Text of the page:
Phinda Magagula, a Swazi student based in Taiwan, has decided to be a cultural champion  in Taiwan and is exciting his colleagues with local dances and songs of incwala.

As a champion of cultural diversity, Nanhua University in Taiwan allows for cultural diversity for its cohort of students drawn from various parts of the world. The University prides itself on providing itself a platform that celebrates the rich cultural heritage of its students. 

One such event was a presentation by local student, Magagula, who shared his passion for Swazi culture, including the traditional Incwala ceremony. The Incwala ceremony is a national prayer that takes place in eSwatini around the end of the year. It involves a series of dances and rituals that are steeped in history and tradition.

It is an important event for the Swazi people as it marks the end of the end of year and is seen as a way of asking God´s blessings and guidance for the upcoming year.

During his presentation at Nanhua University, Magagula shared the significance of the Incwala ceremony and its importance to the Swazi people. He also demonstrated some of the dance moves associated with Incwala, something that was met with enthusiasm and excitement from the Taiwanese students.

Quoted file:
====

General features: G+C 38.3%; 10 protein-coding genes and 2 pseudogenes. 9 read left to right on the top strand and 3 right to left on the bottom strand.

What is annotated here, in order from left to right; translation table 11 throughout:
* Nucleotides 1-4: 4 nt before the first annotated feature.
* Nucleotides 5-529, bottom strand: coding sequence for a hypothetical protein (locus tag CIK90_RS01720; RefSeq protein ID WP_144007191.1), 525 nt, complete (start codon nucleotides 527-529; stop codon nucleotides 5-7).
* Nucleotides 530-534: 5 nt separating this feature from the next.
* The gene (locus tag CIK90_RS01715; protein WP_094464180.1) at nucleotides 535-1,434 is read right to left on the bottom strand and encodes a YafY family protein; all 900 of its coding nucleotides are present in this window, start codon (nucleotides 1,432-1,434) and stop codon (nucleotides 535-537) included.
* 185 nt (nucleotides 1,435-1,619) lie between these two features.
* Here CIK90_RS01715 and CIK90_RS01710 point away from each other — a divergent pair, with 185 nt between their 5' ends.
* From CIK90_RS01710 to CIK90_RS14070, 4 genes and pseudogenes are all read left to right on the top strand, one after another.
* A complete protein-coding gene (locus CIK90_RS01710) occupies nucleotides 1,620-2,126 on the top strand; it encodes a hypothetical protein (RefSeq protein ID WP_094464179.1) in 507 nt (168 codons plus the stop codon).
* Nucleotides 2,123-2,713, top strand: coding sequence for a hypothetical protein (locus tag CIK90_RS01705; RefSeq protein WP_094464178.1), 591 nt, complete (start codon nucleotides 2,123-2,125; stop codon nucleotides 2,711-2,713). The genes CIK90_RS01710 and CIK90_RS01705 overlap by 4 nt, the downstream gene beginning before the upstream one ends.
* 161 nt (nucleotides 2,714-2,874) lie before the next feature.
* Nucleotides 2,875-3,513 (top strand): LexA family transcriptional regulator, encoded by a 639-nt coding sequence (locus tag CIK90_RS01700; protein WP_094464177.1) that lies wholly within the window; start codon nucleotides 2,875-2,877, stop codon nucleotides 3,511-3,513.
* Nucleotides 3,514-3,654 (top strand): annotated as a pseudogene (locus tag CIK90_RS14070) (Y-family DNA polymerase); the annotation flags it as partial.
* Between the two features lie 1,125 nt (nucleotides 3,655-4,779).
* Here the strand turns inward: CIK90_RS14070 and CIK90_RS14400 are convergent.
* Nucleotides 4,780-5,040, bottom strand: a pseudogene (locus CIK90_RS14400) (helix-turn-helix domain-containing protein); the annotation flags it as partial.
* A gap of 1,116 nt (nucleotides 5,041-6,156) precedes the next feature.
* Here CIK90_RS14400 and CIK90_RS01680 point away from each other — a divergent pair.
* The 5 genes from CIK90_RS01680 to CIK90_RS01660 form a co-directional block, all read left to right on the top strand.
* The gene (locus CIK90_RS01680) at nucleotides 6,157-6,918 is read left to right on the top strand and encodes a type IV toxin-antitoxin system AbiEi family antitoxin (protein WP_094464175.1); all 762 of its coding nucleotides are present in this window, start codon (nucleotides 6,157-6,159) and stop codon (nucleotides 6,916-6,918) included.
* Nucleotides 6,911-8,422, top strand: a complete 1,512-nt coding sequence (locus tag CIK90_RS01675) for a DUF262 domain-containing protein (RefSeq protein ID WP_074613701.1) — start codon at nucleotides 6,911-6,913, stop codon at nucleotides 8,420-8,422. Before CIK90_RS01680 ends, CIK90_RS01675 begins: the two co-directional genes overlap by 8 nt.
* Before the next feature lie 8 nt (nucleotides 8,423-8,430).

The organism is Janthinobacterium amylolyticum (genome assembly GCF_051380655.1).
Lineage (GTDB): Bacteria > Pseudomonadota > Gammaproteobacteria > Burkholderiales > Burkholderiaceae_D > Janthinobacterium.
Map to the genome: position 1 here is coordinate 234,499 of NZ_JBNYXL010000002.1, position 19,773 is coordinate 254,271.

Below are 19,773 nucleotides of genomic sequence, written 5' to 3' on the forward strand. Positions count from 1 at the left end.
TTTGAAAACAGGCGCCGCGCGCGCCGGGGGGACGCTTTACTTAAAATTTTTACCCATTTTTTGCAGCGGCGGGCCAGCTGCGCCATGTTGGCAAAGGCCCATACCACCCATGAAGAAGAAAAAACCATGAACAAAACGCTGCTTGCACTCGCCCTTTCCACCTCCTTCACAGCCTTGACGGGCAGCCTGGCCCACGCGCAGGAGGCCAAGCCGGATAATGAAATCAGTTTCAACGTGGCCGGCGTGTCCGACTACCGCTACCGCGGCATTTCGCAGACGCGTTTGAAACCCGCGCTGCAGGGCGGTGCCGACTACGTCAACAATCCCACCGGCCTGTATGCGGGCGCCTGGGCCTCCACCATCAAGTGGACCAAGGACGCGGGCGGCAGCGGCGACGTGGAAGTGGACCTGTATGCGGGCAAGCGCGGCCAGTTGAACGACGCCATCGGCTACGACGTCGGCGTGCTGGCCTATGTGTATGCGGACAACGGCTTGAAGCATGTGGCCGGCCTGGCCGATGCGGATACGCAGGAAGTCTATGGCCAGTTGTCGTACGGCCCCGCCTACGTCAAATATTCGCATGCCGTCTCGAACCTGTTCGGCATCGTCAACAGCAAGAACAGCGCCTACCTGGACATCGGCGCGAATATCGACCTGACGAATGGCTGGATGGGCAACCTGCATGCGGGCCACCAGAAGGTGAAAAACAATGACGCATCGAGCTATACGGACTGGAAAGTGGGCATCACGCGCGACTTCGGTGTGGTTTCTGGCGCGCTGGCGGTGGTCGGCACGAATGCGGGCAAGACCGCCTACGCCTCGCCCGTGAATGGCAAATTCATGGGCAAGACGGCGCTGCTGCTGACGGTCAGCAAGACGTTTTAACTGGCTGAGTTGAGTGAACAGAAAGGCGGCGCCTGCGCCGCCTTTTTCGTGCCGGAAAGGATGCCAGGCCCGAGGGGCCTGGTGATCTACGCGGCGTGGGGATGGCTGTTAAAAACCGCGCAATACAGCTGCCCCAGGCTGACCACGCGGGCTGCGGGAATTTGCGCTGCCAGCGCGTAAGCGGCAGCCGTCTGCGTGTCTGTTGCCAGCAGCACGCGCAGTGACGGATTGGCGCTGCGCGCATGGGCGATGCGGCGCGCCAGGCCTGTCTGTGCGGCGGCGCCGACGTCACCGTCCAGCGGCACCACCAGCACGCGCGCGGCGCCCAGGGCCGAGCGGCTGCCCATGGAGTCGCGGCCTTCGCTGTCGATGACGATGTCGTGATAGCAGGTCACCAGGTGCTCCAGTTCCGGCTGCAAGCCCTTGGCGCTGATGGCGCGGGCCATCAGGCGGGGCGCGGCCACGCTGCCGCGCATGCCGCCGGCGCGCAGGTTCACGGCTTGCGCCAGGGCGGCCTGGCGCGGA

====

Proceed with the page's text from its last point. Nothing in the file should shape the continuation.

Taiwan based Swazi student Phinda Magagula. He organised a cultural event at his university 

It was really exciting and funnier to take the initiative though some foreign students were struggling with some moves in the initial stages of the dance but they eventually mastered the dance moves. Even professors were so intrigued and hence joined the dance and ensured it is captured,” stated Magagula in an interview with The Bridge.

The presentation was made possible by the efforts of Magagula's classmates, who collaborated to ensure the event was a success. Students told The Bridge that they are all lovers of culture and customs hence the presentation was fun and an opportunity for them to learn and share their knowledge with their host nation.

Taiwanese students on the other hand were particularly excited with the opportunity to learn about the Incwala ceremony. Some of the foreign students expressed interest in attending the ceremony in the near future.

The presentation was also an opportunity for Magagula to highlight the importance of preserving ancient traditions and customs. He emphasized that the Incwala ceremony is a way for the Swazi people to connect with their heritage and their spiritual beliefs and that it is important for future generations to pay regard and honour to these customs.

Some of the Swazi students in Taiwan that attended the event at Nanhua University.

I am for the idea that this event be kept in the school's archives as it is an ancient tradition to the Swazi people to connect with God. It’s our prayer as a nation before the Western way of worship came. We need to ensure that the learned generation pays regard and honour to the customs of our forefathers,” he added.

Overall, the presentation was a resounding success, and the students and professors alike were intrigued by our Incwala ceremony and the rich cultural heritage of the country.

The country has good bilateral relations with Taiwan and provides studying and job opportunities for Swazis.